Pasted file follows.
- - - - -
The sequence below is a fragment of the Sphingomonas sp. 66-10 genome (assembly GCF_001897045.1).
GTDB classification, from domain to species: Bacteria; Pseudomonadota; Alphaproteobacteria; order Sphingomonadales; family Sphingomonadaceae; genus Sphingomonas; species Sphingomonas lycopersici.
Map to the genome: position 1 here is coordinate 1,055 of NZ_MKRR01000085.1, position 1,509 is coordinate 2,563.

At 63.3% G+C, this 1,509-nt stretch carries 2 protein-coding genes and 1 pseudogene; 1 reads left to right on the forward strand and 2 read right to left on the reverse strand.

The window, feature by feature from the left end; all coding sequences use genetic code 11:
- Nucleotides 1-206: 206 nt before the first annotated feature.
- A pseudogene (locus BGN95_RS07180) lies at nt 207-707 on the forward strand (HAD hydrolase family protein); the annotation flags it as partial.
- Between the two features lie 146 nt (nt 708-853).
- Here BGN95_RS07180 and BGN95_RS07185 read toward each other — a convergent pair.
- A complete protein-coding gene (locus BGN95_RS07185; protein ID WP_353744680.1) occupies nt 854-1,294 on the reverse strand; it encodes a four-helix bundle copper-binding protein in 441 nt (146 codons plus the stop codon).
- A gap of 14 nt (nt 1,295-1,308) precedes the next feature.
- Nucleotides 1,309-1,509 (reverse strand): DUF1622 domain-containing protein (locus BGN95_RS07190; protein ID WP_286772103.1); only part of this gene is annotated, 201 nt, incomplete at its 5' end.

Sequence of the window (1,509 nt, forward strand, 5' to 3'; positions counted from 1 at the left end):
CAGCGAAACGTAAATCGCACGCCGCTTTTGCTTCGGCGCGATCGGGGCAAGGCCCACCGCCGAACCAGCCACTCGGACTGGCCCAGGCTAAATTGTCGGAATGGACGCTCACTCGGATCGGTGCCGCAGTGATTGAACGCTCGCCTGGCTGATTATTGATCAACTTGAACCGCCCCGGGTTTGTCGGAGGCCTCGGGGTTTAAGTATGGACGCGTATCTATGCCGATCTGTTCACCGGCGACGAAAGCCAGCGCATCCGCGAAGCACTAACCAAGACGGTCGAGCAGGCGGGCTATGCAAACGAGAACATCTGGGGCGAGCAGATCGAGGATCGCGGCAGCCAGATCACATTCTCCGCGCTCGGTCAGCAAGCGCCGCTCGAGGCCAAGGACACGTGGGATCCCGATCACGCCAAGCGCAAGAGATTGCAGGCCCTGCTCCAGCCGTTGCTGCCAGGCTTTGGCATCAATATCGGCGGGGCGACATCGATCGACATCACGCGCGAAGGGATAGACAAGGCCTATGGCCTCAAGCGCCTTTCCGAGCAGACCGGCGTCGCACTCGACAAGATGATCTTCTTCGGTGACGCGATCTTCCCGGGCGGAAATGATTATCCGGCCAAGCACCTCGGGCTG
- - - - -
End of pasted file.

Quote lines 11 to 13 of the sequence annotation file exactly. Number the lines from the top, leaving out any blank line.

- A gap of 14 nt (nt 1,295-1,308) precedes the next feature.
- Nucleotides 1,309-1,509 (reverse strand): DUF1622 domain-containing protein (locus BGN95_RS07190; protein ID WP_286772103.1); only part of this gene is annotated, 201 nt, incomplete at its 5' end.

Sequence of the window (1,509 nt, forward strand, 5' to 3'; positions counted from 1 at the left end):